One of the most acclaimed graphic novels of all time has now come to
the big screen. Not only is this one of the most acclaimed novels ever
but it's one of the most controversial. The story is basically an
origin tale for the infamous Batman villain, The Joker. When this movie
was initially announced back at the beginning of 2016 there was some
serious hype surrounding it. Especially when it received an R rating.
One thing that really made me nervous though was how quickly this
actually released. Obviously, it could've been in production long
before it was announced back at the beginning of the year, but after
seeing the film, I don't think that's the case.
The first thirty minutes of the film is a kind of prelude involving,
mostly, Batgirl. It talks about how she came to quit being said
superhero and draws a thread between her and Batman. Now, this story is
controversial for a reason. Not only does it explore tough themes but
it shows the details of these horrible things. The story in the graphic
novel is brutal, uncompromising, and pretty tough to get through.
However the film is just the opposite. It tries hard to retell the
story seen in the novel, yet any emotional drama is all but lost. This
mainly has to do with the length of the film itself. Being only 80
minutes, it's rather short. As I said, the first thirty minutes
revolves around Batgirl. And this segment of time is absolutely the
worst to sit through. It's tedious, overly long, and so cliché and
predictable that there's nothing remotely enjoyable.
While, this part of the film is undoubtedly the worst from a
storytelling standpoint, there are a number of things that remained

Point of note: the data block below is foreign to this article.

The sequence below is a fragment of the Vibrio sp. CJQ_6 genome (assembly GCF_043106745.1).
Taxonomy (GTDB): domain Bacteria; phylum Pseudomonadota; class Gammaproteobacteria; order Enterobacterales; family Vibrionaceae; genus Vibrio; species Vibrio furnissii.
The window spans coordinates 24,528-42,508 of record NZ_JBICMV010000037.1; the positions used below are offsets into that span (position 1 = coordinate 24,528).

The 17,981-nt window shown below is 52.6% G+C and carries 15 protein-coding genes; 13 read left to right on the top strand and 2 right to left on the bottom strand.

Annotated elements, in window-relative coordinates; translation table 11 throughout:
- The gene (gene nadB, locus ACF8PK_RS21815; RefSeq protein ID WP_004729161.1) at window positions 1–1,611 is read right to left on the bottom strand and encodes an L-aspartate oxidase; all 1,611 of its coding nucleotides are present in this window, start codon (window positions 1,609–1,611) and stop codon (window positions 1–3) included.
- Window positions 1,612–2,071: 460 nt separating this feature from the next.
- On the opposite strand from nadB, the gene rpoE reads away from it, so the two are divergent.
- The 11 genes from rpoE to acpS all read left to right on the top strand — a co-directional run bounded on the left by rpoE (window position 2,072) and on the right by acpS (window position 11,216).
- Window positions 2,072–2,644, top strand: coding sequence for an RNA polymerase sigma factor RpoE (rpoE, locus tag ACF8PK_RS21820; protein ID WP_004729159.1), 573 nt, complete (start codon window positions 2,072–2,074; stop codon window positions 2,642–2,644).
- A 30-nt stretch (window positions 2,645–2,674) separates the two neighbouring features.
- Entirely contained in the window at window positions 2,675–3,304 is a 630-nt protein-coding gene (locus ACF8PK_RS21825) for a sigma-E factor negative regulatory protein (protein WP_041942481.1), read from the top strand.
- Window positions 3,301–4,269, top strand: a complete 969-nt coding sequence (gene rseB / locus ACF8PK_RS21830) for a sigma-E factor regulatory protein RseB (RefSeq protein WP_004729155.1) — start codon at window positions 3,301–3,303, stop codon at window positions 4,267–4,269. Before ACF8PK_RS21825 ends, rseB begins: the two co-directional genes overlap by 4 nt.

consistently bad throughout. Most notably was the animation. From a
studio like Warner Bros you'd expect some decent art work, but not
here. The back drops nor art design is well put together. It's clunky,
with no style to be found.
It looks like they took the animation from a rough draft of the
animated series and colored it in. This issue becomes even more clear
whenever it attempts 3D animation. The other blaring issue that
continues through the film is the music. Which is completely contrived
and formulated to the point of it being so cliché that is, in fact not
As the film ended, a crowd that once cheered for the lights dimming,
was left in stunned silence. Not a good stunned silence like you get
after watching 'Gone Girl', this type of silence is the kind where
people don't know what they just saw. For me, this had to do with the
complete lack of any emotional resonance. When it attempts to recreate
the power of the novel it fails.
It doesn't commit enough to the drama of the story. Even with its R
rating it doesn't draw the same toughness the novel does. It lacks the
rawness that the novel has to make it's audience queasy. It's not
graphic enough to be disturbing and it's not lighthearted enough to be
fun. It just bounces from scene to scene with little connecting one to
another. The best way to describe it is that it goes from this scene to
that scene and than it ends. That's about it. This is one film that
should have been great. All the pieces are there. It has a great studio
behind it, an excellent voice team, and a brilliant story. But it lacks
the emotional power that the novel has. Even though it has its R rating
it doesn't fully commit to it, or anything for that matter. Without
coherent direction and the overall first draft vibe of the film it's
hardly the experience we've been lead to believe it is.